Then we all got dressed up (I am getting quite good and quick at draping saris :)) and went to my cousin’s for a quick Diwali visit. Came back, the kids had dinner – aaloo subzi and poori (always cheers me up) and of course my yummy yummy kheer (Anna loved it but Niki refused to eat it). By then it was time for the pooja. Lit up all the diyas and just managed to sing Om Jai Jagdish (rather hurriedly) since Niki was doing his best to grab the flames. Then R and Anna lit some sparklers while Niki and I watched. My little girl who a year ago was so scared of ‘patakas’, was not scared at all this year and really enjoyed herself. Niki was just happy seeing all the ‘lighties’, one of his most favourite things in the whole world. Then bedtime for the kids (Niki was almost impossible to put down and I looked and felt like I had lost a wrestling match when I came out after he was finally asleep). We then put the diyas all around the house and collapsed on the sofa for a couple of hours of mindless TV watching (and snuggling).

All dressed up.


Proud of her Rangoli.


She’s such a big girl now.


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Easy Peasy 🙂

My second little baby – sometimes ignored, sometimes spoiled. Always being crushed by Didi’s enthusiastic hugs. Growing up quietly day by day without our even realising it. Today you are are a year old. Today I find it hard to remember how we were when you were not here. You made me realise that being a mother is not so very hard after all. You became a year old without a fuss. Just keep being the lovable, squishable baby that you are.
Happy First Birthday Niki!

Middle of the night, something makes me open my eyes. Only to see a baby face inches from mine giggling in (holy or unholy?) delight. Happens at least twice a week. But still my heart stops for a second each time.
I ignore him and try to go back to sleep. Sometimes it works. Sometimes stage two happens – pulling Mumma’s hair, poking little fingers into Mumma’s eyes, nose, mouth. If this doesn’t work, stage three always does. Try and climb over Mumma and dive head first onto the floor.
Sleep, I thought our breakup was supposed to be over by now?

Anna (while hugging me tightly): Mumma, I love you sooo much.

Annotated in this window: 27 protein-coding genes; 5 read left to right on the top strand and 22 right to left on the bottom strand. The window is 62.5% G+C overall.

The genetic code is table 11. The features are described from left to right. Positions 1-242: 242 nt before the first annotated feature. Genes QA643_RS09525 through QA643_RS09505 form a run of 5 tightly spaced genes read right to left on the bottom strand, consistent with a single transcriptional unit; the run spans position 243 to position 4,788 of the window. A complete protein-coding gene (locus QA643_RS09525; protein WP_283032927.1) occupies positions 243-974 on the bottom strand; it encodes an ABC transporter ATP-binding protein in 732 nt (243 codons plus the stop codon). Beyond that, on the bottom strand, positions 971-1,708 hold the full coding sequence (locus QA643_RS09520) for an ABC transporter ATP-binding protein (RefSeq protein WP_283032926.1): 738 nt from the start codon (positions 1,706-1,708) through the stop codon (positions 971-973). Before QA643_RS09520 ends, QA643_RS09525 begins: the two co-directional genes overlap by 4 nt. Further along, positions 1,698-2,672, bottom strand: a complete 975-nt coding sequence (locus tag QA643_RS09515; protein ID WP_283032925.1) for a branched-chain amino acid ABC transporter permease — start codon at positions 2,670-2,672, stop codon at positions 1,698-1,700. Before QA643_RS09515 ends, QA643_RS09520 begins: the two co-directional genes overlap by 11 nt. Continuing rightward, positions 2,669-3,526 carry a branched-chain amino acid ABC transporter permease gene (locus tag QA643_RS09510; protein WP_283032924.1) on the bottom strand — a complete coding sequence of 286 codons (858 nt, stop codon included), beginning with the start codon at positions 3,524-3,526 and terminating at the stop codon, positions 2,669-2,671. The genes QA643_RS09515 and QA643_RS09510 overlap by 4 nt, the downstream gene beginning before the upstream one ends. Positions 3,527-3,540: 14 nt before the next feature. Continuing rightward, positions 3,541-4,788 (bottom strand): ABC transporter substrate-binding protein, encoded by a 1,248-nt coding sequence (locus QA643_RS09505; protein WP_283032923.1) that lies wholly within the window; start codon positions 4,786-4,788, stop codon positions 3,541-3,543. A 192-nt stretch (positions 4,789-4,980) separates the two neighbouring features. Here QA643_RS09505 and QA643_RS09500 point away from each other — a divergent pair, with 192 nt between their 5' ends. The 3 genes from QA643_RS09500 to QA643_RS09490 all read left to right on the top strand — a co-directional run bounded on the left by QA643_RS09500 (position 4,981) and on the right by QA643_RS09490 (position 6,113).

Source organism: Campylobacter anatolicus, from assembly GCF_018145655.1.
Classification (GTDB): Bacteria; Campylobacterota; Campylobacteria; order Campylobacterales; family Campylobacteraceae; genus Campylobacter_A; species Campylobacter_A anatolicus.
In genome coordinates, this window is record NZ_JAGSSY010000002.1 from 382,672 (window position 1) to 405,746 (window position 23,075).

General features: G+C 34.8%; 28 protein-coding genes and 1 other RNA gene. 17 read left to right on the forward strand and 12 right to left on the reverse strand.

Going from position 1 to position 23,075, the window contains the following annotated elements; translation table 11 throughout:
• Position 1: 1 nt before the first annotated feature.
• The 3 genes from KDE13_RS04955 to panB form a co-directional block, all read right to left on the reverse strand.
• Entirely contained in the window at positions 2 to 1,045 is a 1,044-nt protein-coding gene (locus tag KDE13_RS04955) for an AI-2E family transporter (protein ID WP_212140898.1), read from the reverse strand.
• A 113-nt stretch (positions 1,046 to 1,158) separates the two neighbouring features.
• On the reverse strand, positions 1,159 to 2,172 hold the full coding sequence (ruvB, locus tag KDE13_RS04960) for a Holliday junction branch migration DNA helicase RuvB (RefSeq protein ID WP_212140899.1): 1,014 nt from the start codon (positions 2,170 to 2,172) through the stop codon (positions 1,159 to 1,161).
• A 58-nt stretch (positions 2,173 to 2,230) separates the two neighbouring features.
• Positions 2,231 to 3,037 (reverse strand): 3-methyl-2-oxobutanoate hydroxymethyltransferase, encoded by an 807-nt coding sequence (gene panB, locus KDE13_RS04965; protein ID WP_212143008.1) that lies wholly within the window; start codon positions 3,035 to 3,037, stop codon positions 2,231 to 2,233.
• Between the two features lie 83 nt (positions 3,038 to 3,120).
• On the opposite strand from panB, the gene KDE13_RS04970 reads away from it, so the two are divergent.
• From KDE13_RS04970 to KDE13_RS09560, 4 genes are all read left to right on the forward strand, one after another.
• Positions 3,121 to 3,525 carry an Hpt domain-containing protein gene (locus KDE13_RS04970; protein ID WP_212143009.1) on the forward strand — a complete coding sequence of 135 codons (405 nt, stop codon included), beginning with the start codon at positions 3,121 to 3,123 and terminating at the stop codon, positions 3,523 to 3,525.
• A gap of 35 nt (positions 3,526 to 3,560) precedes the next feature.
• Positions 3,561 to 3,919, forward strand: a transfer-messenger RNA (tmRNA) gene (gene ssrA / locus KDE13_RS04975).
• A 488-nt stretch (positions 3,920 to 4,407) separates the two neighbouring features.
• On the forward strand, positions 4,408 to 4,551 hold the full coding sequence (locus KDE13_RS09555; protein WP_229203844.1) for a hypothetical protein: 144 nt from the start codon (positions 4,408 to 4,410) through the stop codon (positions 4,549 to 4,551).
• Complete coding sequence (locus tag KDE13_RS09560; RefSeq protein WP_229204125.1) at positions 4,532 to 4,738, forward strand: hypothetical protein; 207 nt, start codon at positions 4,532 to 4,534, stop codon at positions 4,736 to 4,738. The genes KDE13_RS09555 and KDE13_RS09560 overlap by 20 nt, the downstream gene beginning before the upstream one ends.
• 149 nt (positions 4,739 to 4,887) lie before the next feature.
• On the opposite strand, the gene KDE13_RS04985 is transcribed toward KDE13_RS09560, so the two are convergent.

Me (metling into a puddle of mush): I love you too sweetie.
Anna is following me around the house trying to hang onto my legs.
Me (a bit exasperated): Anna why are you following me?
Anna: Because I love you.
Melting again.
Anna: Mumma do you know how much I love you? Thiiiis much (spreading her arms as wide as she can).
Melting again and again.
The fabulous fours! I am loving it .

Anna (to R): Papa mujhe tennis khelna hai, cricket racquet se.
R: ???
What she really wanted to play – Badminton.

A house full of toys. But both of them still manged to fight over an old, torn sticker. Stupid babies. Or maybe stupid Mommy. We should stop buying over priced Fisher Price stuff and just ask everyone to donate whatever old, broken stuff they have.

Four years ago, you were a tiny little baby. Today you are a big sister. The past year was both the most fun and the most difficult. Going to a proper school, getting used to a tiny little being who takes up a lot of your parents’ attention, spending 3 months in a new city with yet another new school and no Papa, coming back to Bangalore and getting used to Mumma going to office again after a long time, getting used to sharing your life with the little being who got older and naughtier and more demanding, showing so much love and concern for him (Didi aa rahi hai Niki, ro mat). I am so proud of you for the maturity and intelligence which seems far more than could be possible for a four year old. The tantrums and screaming and whining are still not gone – which is good otherwise we would forget how small you actually are.